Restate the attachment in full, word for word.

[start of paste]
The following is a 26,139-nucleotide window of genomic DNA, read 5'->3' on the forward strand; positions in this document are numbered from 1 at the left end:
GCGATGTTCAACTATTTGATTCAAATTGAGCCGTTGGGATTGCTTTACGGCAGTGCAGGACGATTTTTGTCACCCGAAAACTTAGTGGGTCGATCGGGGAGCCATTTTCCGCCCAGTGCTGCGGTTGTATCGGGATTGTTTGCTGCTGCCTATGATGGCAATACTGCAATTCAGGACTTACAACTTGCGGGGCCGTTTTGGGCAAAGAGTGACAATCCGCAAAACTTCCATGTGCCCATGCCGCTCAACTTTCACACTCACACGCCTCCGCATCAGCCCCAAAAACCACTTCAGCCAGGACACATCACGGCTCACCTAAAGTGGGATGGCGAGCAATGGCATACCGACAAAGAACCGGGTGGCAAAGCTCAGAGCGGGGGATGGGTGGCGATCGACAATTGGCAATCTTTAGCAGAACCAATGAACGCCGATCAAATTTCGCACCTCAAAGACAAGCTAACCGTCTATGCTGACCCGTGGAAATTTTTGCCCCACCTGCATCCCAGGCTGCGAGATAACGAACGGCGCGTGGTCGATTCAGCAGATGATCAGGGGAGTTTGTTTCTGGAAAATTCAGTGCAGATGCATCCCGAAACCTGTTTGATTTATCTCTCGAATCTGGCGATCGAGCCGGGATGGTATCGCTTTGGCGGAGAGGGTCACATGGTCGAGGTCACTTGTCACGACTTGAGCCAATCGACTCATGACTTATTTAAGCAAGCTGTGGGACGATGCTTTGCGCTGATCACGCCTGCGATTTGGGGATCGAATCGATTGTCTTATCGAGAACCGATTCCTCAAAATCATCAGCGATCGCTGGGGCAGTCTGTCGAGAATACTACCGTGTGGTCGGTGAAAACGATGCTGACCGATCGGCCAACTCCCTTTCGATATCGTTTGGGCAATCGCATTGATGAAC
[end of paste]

The following is a 26,139-nucleotide window of genomic DNA, read 5'->3' on the forward strand; positions in this document are numbered from 1 at the left end:
GCGATGTTCAACTATTTGATTCAAATTGAGCCGTTGGGATTGCTTTACGGCAGTGCAGGACGATTTTTGTCACCCGAAAACTTAGTGGGTCGATCGGGGAGCCATTTTCCGCCCAGTGCTGCGGTTGTATCGGGATTGTTTGCTGCTGCCTATGATGGCAATACTGCAATTCAGGACTTACAACTTGCGGGGCCGTTTTGGGCAAAGAGTGACAATCCGCAAAACTTCCATGTGCCCATGCCGCTCAACTTTCACACTCACACGCCTCCGCATCAGCCCCAAAAACCACTTCAGCCAGGACACATCACGGCTCACCTAAAGTGGGATGGCGAGCAATGGCATACCGACAAAGAACCGGGTGGCAAAGCTCAGAGCGGGGGATGGGTGGCGATCGACAATTGGCAATCTTTAGCAGAACCAATGAACGCCGATCAAATTTCGCACCTCAAAGACAAGCTAACCGTCTATGCTGACCCGTGGAAATTTTTGCCCCACCTGCATCCCAGGCTGCGAGATAACGAACGGCGCGTGGTCGATTCAGCAGATGATCAGGGGAGTTTGTTTCTGGAAAATTCAGTGCAGATGCATCCCGAAACCTGTTTGATTTATCTCTCGAATCTGGCGATCGAGCCGGGATGGTATCGCTTTGGCGGAGAGGGTCACATGGTCGAGGTCACTTGTCACGACTTGAGCCAATCGACTCATGACTTATTTAAGCAAGCTGTGGGACGATGCTTTGCGCTGATCACGCCTGCGATTTGGGGATCGAATCGATTGTCTTATCGAGAACCGATTCCTCAAAATCATCAGCGATCGCTGGGGCAGTCTGTCGAGAATACTACCGTGTGGTCGGTGAAAACGATGCTGACCGATCGGCCAACTCCCTTTCGATATCGTTTGGGCAATCGCATTGATGAAC